12. 12. The system of claim 11 wherein the ASM is adapted to detect the failure of the HSM and, in response, become the HSM for the first set of subscribers.
  13. 13. The system of claim 4 wherein the at least one SP comprises a first SP having a local store portal (L-SP) in a first location and a second SP having a remote store portal (R-SP) locate din a second geographical location, wherein the one or more R-SPs and the one or more L-SPs are subsets of the one or more SPs.
  14. 14. The system of claim 1 wherein the CSF includes a virtual message box.
  15. 15. The system of claim 4 wherein the CSF including the virtual message box is configured to forward a message service message from the virtual message box to one or more message service addresses.
  16. 16. The method of claim 1 wherein the CSF is adapted to forward message service messages to an email server.
  17. 17. A method for providing scalable message service message storage and delivery, the method comprising:
    (a) receiving, at a message server function (MSF) including at least one message server (MS), a message service message;
    (b) routing, using the MSF, the at least one message service message to a content store function (CSF) that includes at least one content store (CS), where the at least one CS is configured to store message service messages, initiate delivery attempts for the message service messages, and maintain a message retry attempt schedule for unsuccessful delivery attempts and is independently scalable from the MSF; and
    (c) processing the message using the CSF.
  18. 18. The method of claim 17 wherein routing the message service message to a CSF using the MSF includes routing the message between separate geographic locations.
  19. 19. The method of claim 17 wherein routing the message service message to a CSF includes routing the message to a CSF located in a geographic location that is different from the geographic location of the MSF.
  20. 20. The method of claim 17 wherein processing the message service message using the CSF includes:
    (a) routing the message service message to a store portal (SP), the SP being part of a store portal function (SPF);
    (b) processing the message service message at a home store manager (H-SM), the H-SM being part of a store manager function (SMF); and
    (c) storing the message service message at a content store database (CSDB), the CSDB being part of a database function (DBF).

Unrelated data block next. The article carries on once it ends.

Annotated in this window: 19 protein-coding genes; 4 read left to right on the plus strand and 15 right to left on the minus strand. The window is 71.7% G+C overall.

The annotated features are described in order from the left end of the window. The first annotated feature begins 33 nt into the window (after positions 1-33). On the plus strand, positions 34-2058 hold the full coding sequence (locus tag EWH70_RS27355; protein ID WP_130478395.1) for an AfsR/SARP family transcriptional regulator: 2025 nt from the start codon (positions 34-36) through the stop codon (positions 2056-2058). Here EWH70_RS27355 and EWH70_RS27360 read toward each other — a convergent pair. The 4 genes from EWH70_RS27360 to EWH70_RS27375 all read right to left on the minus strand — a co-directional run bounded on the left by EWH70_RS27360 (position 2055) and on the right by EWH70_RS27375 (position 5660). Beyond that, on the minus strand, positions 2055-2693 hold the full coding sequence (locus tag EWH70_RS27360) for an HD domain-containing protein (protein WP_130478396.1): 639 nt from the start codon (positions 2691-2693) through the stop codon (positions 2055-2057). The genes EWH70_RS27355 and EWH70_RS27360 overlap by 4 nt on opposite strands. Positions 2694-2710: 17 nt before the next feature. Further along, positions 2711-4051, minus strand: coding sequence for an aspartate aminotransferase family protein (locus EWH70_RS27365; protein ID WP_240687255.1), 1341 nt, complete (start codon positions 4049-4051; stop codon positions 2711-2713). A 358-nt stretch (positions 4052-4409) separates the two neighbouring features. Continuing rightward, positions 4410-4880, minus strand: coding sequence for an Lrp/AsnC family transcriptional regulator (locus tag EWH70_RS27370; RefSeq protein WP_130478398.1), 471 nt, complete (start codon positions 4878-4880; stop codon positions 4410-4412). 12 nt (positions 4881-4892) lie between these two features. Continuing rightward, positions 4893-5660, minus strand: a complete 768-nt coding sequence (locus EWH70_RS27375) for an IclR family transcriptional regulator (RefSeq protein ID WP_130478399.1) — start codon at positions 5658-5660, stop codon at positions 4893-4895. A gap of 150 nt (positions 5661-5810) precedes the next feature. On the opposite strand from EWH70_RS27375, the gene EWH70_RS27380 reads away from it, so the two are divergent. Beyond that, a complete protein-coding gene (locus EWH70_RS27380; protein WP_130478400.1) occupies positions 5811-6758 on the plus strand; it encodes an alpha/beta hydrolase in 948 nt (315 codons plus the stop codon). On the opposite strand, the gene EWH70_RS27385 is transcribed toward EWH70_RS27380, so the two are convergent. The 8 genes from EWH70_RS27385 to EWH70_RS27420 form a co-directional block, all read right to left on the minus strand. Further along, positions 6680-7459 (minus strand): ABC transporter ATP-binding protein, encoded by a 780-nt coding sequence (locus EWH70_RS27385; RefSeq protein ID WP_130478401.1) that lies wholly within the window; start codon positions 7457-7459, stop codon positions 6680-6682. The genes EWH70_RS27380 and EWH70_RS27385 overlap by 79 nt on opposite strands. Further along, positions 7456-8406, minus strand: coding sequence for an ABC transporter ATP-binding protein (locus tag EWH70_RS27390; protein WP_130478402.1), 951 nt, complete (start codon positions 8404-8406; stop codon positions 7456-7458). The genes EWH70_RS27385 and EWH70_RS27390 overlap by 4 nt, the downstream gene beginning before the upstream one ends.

21. 21. The method of claim 20 wherein routing the message service message to an SP includes:
    (a) detecting the unavailability of a first SP by a message server (MS); and
    (b) in response to detecting the unavailability of the first SP, routing the message to a second SP.
  22. 22. The method of claim 20 wherein processing the message service message at an H-SM includes:
    (a) detecting the unavailability of a first SM; and
    (b) in response to detecting the unavailability of the first :SM, processing the message using a second SM.
  23. 23. The method of claim 20 wherein processing the message service message includes storing the message service message in a virtual message box.
  24. 24. The method of claim 23 wherein processing the message service message includes forwarding the message service message from the virtual message box to one or more message service addresses.
  25. 25. A computer program product for providing scalable message services (MS) message storage, the computer program product comprising computer executable instructions embodied in a computer readable medium for performing steps comprising:
    (a) receiving, at a message server function (MSF) including at least one message server (MS), a message service message;
    (b) routing, using the MSF, the at least one message service message to a content store function (CSF) that includes at least one content store (CS), where the at least one CS is configured to store message service messages, initiate delivery attempts for the message service messages, and maintain a message retry attempt schedule for unsuccessful delivery attempts and is independently scalable from the MSF; and
    (c) processing the message using the CSF.
US11903507 2007-01-03 2007-09-21 Methods, systems and computer program products for a redundant, geographically diverse, and independently scalable message service (MS) content store Abandoned US20080161028A1 (en)

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PCT/US2008/000038 WO2008085830A1 (en) 2007-01-03 2008-01-03 A redundant, geographically diverse, and independently scalable message service (ms) content store